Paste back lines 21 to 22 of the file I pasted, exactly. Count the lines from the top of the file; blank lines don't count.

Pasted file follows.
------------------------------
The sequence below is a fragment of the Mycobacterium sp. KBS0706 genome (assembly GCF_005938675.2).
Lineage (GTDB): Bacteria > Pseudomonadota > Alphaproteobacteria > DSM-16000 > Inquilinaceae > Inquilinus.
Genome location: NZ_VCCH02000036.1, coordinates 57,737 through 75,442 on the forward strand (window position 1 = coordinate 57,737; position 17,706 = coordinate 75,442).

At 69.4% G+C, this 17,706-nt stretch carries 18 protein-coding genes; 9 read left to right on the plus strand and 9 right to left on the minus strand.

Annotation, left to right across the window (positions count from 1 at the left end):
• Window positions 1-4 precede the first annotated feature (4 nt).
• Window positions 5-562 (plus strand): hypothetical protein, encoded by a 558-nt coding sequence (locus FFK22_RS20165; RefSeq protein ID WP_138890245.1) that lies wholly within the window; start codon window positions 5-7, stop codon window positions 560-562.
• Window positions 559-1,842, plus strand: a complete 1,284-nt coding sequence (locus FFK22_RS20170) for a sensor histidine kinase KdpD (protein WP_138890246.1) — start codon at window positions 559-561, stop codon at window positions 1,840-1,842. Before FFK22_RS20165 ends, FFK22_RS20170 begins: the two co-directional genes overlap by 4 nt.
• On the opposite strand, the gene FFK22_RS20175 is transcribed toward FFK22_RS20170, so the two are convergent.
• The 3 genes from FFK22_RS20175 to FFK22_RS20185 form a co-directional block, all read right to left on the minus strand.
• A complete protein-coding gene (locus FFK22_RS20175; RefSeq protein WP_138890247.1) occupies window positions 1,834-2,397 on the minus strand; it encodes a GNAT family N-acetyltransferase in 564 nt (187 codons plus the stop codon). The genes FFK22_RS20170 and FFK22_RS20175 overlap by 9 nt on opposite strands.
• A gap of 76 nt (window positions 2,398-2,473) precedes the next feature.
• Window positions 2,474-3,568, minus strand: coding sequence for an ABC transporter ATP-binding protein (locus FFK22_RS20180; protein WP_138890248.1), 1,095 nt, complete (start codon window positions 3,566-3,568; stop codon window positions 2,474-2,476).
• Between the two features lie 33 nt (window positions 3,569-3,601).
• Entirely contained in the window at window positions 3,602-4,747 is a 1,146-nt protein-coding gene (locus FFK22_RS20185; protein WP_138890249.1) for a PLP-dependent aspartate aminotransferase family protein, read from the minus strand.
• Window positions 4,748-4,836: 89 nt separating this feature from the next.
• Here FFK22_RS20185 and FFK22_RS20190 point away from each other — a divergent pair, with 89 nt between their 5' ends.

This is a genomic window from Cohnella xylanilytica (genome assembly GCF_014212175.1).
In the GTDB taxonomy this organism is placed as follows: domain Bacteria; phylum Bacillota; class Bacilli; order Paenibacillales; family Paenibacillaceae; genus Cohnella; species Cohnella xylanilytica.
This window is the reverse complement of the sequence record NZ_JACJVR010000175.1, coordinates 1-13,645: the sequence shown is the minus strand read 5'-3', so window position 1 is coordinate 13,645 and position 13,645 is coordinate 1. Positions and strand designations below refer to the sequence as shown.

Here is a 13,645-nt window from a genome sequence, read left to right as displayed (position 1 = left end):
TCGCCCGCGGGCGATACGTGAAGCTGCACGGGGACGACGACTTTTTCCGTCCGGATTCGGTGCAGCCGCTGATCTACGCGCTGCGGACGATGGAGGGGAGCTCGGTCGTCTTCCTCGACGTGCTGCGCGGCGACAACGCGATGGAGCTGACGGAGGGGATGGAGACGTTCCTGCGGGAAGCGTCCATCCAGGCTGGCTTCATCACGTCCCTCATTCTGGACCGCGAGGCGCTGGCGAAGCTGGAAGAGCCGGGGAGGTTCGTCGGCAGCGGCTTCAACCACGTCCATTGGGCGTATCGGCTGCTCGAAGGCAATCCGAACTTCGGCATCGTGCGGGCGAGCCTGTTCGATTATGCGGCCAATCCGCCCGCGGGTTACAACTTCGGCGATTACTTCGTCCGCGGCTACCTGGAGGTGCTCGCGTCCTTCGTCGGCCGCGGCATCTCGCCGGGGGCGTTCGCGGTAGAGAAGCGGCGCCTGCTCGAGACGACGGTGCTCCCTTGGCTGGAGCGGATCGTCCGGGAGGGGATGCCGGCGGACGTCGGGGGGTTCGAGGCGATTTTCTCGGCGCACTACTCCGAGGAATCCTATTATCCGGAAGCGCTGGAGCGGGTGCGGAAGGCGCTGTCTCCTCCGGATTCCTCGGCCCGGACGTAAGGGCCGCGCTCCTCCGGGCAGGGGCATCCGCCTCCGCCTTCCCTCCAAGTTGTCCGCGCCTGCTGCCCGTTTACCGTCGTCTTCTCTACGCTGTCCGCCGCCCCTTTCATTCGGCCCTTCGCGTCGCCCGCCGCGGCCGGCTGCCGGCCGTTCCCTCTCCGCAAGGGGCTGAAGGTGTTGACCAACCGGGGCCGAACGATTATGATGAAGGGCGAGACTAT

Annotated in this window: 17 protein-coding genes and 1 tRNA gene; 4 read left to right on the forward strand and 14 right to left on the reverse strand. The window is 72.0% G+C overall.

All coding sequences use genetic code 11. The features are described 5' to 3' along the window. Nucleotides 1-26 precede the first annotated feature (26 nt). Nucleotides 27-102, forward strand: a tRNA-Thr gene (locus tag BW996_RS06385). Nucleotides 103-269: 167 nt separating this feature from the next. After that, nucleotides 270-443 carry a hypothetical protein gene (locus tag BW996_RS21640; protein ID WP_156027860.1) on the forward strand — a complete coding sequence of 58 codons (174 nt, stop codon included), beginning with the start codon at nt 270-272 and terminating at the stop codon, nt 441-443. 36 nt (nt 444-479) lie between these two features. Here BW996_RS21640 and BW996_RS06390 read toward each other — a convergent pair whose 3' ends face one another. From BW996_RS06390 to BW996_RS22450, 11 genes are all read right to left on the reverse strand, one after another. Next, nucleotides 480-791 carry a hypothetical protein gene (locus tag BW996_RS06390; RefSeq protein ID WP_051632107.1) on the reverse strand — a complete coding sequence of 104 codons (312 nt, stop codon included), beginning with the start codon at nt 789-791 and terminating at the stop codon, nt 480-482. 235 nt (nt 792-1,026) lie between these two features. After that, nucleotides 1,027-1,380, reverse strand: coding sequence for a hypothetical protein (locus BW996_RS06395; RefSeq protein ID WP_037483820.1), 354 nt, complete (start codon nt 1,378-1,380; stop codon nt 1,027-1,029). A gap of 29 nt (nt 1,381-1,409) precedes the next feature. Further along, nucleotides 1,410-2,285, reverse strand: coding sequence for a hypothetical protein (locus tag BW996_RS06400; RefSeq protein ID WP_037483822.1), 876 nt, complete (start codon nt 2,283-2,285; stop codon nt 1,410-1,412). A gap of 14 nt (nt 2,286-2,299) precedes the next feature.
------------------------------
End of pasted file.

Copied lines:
Here is a 13,645-nt window from a genome sequence, read left to right as displayed (position 1 = left end):
TCGCCCGCGGGCGATACGTGAAGCTGCACGGGGACGACGACTTTTTCCGTCCGGATTCGGTGCAGCCGCTGATCTACGCGCTGCGGACGATGGAGGGGAGCTCGGTCGTCTTCCTCGACGTGCTGCGCGGCGACAACGCGATGGAGCTGACGGAGGGGATGGAGACGTTCCTGCGGGAAGCGTCCATCCAGGCTGGCTTCATCACGTCCCTCATTCTGGACCGCGAGGCGCTGGCGAAGCTGGAAGAGCCGGGGAGGTTCGTCGGCAGCGGCTTCAACCACGTCCATTGGGCGTATCGGCTGCTCGAAGGCAATCCGAACTTCGGCATCGTGCGGGCGAGCCTGTTCGATTATGCGGCCAATCCGCCCGCGGGTTACAACTTCGGCGATTACTTCGTCCGCGGCTACCTGGAGGTGCTCGCGTCCTTCGTCGGCCGCGGCATCTCGCCGGGGGCGTTCGCGGTAGAGAAGCGGCGCCTGCTCGAGACGACGGTGCTCCCTTGGCTGGAGCGGATCGTCCGGGAGGGGATGCCGGCGGACGTCGGGGGGTTCGAGGCGATTTTCTCGGCGCACTACTCCGAGGAATCCTATTATCCGGAAGCGCTGGAGCGGGTGCGGAAGGCGCTGTCTCCTCCGGATTCCTCGGCCCGGACGTAAGGGCCGCGCTCCTCCGGGCAGGGGCATCCGCCTCCGCCTTCCCTCCAAGTTGTCCGCGCCTGCTGCCCGTTTACCGTCGTCTTCTCTACGCTGTCCGCCGCCCCTTTCATTCGGCCCTTCGCGTCGCCCGCCGCGGCCGGCTGCCGGCCGTTCCCTCTCCGCAAGGGGCTGAAGGTGTTGACCAACCGGGGCCGAACGATTATGATGAAGGGCGAGACTAT